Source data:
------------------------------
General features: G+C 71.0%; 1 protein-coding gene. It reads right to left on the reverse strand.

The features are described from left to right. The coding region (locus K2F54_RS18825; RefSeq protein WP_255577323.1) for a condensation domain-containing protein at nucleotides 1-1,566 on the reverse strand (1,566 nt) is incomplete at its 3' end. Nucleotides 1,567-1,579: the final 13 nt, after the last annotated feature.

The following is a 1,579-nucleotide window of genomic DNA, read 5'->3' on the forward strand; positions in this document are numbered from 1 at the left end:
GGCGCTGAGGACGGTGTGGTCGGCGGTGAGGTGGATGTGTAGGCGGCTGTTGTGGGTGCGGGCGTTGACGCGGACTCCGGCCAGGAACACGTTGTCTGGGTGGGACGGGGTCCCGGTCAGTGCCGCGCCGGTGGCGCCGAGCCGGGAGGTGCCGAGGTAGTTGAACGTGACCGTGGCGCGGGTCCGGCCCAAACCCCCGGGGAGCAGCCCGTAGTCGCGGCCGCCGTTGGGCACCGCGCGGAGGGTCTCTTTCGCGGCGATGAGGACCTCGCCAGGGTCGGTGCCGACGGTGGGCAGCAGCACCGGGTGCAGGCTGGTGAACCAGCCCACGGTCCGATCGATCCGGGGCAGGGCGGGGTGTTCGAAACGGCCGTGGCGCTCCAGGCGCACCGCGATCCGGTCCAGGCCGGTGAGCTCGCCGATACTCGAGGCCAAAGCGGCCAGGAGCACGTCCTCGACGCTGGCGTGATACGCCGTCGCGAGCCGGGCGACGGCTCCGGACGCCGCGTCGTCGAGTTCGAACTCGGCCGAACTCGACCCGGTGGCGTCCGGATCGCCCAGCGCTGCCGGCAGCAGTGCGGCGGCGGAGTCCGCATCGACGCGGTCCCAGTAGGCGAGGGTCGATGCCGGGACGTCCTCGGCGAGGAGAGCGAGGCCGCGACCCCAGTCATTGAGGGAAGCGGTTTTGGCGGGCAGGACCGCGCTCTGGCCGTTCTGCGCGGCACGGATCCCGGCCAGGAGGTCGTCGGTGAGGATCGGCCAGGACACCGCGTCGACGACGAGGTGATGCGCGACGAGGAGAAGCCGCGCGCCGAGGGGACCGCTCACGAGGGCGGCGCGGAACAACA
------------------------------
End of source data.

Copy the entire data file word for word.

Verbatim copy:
General features: G+C 71.0%; 1 protein-coding gene. It reads right to left on the reverse strand.

The features are described from left to right. The coding region (locus K2F54_RS18825; RefSeq protein WP_255577323.1) for a condensation domain-containing protein at nucleotides 1-1,566 on the reverse strand (1,566 nt) is incomplete at its 3' end. Nucleotides 1,567-1,579: the final 13 nt, after the last annotated feature.

The following is a 1,579-nucleotide window of genomic DNA, read 5'->3' on the forward strand; positions in this document are numbered from 1 at the left end:
GGCGCTGAGGACGGTGTGGTCGGCGGTGAGGTGGATGTGTAGGCGGCTGTTGTGGGTGCGGGCGTTGACGCGGACTCCGGCCAGGAACACGTTGTCTGGGTGGGACGGGGTCCCGGTCAGTGCCGCGCCGGTGGCGCCGAGCCGGGAGGTGCCGAGGTAGTTGAACGTGACCGTGGCGCGGGTCCGGCCCAAACCCCCGGGGAGCAGCCCGTAGTCGCGGCCGCCGTTGGGCACCGCGCGGAGGGTCTCTTTCGCGGCGATGAGGACCTCGCCAGGGTCGGTGCCGACGGTGGGCAGCAGCACCGGGTGCAGGCTGGTGAACCAGCCCACGGTCCGATCGATCCGGGGCAGGGCGGGGTGTTCGAAACGGCCGTGGCGCTCCAGGCGCACCGCGATCCGGTCCAGGCCGGTGAGCTCGCCGATACTCGAGGCCAAAGCGGCCAGGAGCACGTCCTCGACGCTGGCGTGATACGCCGTCGCGAGCCGGGCGACGGCTCCGGACGCCGCGTCGTCGAGTTCGAACTCGGCCGAACTCGACCCGGTGGCGTCCGGATCGCCCAGCGCTGCCGGCAGCAGTGCGGCGGCGGAGTCCGCATCGACGCGGTCCCAGTAGGCGAGGGTCGATGCCGGGACGTCCTCGGCGAGGAGAGCGAGGCCGCGACCCCAGTCATTGAGGGAAGCGGTTTTGGCGGGCAGGACCGCGCTCTGGCCGTTCTGCGCGGCACGGATCCCGGCCAGGAGGTCGTCGGTGAGGATCGGCCAGGACACCGCGTCGACGACGAGGTGATGCGCGACGAGGAGAAGCCGCGCGCCGAGGGGACCGCTCACGAGGGCGGCGCGGAACAACA